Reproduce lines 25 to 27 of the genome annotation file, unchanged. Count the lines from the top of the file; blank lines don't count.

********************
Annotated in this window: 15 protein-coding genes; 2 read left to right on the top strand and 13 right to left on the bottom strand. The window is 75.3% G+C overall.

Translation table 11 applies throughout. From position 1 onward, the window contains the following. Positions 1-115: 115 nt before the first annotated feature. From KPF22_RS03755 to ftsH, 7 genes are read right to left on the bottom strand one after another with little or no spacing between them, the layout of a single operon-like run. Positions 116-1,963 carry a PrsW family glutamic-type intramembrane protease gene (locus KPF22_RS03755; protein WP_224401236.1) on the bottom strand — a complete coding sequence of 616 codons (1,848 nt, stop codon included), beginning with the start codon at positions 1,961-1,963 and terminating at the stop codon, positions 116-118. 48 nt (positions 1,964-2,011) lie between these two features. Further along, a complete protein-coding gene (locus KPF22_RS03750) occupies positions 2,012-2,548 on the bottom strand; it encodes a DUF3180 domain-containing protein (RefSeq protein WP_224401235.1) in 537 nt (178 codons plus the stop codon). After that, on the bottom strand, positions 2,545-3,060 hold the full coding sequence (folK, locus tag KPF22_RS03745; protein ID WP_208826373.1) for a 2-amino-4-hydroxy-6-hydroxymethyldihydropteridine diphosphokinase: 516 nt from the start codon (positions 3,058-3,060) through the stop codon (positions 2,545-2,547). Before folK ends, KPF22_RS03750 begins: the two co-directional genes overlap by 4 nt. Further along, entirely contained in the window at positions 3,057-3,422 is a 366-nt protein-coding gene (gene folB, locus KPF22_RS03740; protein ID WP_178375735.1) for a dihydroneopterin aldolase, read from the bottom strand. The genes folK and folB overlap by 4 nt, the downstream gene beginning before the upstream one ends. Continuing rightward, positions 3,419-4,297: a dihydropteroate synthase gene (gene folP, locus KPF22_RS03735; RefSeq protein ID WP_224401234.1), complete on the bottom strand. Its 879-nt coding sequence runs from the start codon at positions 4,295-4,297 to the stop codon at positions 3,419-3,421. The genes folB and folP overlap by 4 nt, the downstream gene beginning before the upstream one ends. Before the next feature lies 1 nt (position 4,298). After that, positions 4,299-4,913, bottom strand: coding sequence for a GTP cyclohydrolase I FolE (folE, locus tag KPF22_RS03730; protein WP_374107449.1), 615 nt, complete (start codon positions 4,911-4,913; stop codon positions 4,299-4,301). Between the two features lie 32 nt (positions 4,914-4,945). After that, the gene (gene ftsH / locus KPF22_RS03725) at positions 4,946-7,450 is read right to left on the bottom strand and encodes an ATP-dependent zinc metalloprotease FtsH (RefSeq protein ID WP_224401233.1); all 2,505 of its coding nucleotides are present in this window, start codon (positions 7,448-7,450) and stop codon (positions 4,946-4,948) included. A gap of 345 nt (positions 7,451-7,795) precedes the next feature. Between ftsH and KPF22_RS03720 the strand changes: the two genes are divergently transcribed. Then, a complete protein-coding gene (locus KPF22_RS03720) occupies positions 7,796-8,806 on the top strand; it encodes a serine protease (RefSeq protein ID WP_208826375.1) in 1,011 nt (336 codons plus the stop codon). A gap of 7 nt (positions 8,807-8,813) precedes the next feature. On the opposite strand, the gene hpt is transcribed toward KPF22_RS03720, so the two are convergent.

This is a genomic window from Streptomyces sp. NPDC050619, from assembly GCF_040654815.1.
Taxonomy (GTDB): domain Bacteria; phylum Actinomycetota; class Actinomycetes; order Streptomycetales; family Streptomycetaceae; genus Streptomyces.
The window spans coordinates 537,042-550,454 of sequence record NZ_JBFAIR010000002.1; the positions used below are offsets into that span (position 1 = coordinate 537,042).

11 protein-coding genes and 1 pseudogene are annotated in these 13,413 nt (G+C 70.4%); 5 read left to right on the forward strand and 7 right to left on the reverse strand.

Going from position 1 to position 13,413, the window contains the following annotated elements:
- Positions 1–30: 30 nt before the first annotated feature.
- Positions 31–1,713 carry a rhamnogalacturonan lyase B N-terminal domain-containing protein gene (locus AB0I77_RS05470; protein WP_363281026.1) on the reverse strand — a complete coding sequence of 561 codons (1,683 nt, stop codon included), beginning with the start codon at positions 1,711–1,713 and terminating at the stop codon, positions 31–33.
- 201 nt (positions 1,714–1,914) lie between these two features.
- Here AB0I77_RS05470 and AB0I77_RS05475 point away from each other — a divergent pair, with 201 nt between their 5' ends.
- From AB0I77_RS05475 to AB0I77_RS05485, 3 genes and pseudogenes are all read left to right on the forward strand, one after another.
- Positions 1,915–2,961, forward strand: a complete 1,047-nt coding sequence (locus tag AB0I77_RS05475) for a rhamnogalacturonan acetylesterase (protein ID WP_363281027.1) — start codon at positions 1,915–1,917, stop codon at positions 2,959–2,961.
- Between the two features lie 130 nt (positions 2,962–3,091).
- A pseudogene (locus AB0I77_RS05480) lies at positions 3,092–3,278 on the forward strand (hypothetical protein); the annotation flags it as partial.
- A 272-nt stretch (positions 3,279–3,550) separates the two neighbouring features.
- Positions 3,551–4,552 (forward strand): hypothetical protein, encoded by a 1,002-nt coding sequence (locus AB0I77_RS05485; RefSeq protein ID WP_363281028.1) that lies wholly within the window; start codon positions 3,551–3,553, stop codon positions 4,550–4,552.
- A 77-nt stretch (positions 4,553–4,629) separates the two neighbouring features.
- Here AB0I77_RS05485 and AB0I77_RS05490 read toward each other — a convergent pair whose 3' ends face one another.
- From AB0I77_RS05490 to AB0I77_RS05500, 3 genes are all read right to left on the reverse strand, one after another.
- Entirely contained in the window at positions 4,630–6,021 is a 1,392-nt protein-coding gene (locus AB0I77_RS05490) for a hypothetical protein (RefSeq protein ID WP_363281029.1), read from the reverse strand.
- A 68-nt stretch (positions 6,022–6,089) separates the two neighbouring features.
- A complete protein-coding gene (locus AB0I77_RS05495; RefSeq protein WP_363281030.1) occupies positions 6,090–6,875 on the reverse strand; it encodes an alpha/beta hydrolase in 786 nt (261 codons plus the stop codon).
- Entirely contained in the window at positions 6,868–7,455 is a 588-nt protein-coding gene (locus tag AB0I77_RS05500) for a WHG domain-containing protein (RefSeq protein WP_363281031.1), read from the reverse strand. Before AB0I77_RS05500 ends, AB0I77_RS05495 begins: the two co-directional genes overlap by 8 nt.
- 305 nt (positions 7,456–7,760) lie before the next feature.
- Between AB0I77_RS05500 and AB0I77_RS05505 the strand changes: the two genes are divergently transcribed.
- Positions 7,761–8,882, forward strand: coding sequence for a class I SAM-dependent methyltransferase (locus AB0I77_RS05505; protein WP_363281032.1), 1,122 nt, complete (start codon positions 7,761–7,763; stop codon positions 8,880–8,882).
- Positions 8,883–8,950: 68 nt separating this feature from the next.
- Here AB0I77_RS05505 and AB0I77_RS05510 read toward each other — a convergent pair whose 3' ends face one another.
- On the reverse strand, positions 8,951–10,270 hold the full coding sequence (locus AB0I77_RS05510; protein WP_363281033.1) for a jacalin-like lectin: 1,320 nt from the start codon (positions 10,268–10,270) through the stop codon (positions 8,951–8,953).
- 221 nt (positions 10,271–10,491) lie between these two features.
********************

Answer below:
- 305 nt (positions 7,456–7,760) lie before the next feature.
- Between AB0I77_RS05500 and AB0I77_RS05505 the strand changes: the two genes are divergently transcribed.
- Positions 7,761–8,882, forward strand: coding sequence for a class I SAM-dependent methyltransferase (locus AB0I77_RS05505; protein WP_363281032.1), 1,122 nt, complete (start codon positions 7,761–7,763; stop codon positions 8,880–8,882).